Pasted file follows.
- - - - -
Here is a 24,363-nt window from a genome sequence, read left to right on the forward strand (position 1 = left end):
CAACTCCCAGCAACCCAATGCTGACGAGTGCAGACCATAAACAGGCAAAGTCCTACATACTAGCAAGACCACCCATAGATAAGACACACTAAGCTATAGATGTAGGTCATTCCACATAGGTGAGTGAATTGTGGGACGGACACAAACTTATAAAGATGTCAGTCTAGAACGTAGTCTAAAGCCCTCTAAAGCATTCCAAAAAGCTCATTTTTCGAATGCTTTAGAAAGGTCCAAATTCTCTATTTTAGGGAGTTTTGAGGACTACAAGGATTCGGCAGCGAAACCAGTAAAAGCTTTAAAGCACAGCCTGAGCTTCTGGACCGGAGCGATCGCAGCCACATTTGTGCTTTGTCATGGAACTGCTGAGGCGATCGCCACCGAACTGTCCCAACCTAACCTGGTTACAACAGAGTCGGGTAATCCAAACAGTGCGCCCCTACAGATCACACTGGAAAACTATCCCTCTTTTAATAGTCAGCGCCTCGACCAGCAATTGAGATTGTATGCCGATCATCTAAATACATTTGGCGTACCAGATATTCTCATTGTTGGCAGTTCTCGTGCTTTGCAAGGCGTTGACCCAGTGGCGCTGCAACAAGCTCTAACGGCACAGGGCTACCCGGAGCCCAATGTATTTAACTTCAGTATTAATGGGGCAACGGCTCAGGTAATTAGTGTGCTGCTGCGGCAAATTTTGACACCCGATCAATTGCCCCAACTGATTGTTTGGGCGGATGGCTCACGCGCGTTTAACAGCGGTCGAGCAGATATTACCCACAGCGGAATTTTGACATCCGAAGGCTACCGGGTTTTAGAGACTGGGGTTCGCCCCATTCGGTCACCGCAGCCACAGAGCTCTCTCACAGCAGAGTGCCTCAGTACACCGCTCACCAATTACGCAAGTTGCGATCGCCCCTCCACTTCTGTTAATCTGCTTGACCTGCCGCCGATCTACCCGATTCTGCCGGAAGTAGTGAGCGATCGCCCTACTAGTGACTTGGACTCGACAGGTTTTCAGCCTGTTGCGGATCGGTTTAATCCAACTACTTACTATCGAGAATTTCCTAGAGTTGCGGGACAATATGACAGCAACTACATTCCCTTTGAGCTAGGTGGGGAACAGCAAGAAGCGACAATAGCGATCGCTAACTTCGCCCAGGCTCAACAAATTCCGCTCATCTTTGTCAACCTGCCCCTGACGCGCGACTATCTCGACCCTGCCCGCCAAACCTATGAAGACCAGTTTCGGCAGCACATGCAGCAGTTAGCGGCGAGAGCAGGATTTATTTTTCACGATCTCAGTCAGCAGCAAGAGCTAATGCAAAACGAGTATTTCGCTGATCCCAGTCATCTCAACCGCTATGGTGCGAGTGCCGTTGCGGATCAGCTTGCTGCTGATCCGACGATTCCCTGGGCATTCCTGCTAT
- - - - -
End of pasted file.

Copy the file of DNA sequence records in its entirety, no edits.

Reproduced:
Here is a 24,363-nt window from a genome sequence, read left to right on the forward strand (position 1 = left end):
CAACTCCCAGCAACCCAATGCTGACGAGTGCAGACCATAAACAGGCAAAGTCCTACATACTAGCAAGACCACCCATAGATAAGACACACTAAGCTATAGATGTAGGTCATTCCACATAGGTGAGTGAATTGTGGGACGGACACAAACTTATAAAGATGTCAGTCTAGAACGTAGTCTAAAGCCCTCTAAAGCATTCCAAAAAGCTCATTTTTCGAATGCTTTAGAAAGGTCCAAATTCTCTATTTTAGGGAGTTTTGAGGACTACAAGGATTCGGCAGCGAAACCAGTAAAAGCTTTAAAGCACAGCCTGAGCTTCTGGACCGGAGCGATCGCAGCCACATTTGTGCTTTGTCATGGAACTGCTGAGGCGATCGCCACCGAACTGTCCCAACCTAACCTGGTTACAACAGAGTCGGGTAATCCAAACAGTGCGCCCCTACAGATCACACTGGAAAACTATCCCTCTTTTAATAGTCAGCGCCTCGACCAGCAATTGAGATTGTATGCCGATCATCTAAATACATTTGGCGTACCAGATATTCTCATTGTTGGCAGTTCTCGTGCTTTGCAAGGCGTTGACCCAGTGGCGCTGCAACAAGCTCTAACGGCACAGGGCTACCCGGAGCCCAATGTATTTAACTTCAGTATTAATGGGGCAACGGCTCAGGTAATTAGTGTGCTGCTGCGGCAAATTTTGACACCCGATCAATTGCCCCAACTGATTGTTTGGGCGGATGGCTCACGCGCGTTTAACAGCGGTCGAGCAGATATTACCCACAGCGGAATTTTGACATCCGAAGGCTACCGGGTTTTAGAGACTGGGGTTCGCCCCATTCGGTCACCGCAGCCACAGAGCTCTCTCACAGCAGAGTGCCTCAGTACACCGCTCACCAATTACGCAAGTTGCGATCGCCCCTCCACTTCTGTTAATCTGCTTGACCTGCCGCCGATCTACCCGATTCTGCCGGAAGTAGTGAGCGATCGCCCTACTAGTGACTTGGACTCGACAGGTTTTCAGCCTGTTGCGGATCGGTTTAATCCAACTACTTACTATCGAGAATTTCCTAGAGTTGCGGGACAATATGACAGCAACTACATTCCCTTTGAGCTAGGTGGGGAACAGCAAGAAGCGACAATAGCGATCGCTAACTTCGCCCAGGCTCAACAAATTCCGCTCATCTTTGTCAACCTGCCCCTGACGCGCGACTATCTCGACCCTGCCCGCCAAACCTATGAAGACCAGTTTCGGCAGCACATGCAGCAGTTAGCGGCGAGAGCAGGATTTATTTTTCACGATCTCAGTCAGCAGCAAGAGCTAATGCAAAACGAGTATTTCGCTGATCCCAGTCATCTCAACCGCTATGGTGCGAGTGCCGTTGCGGATCAGCTTGCTGCTGATCCGACGATTCCCTGGGCATTCCTGCTAT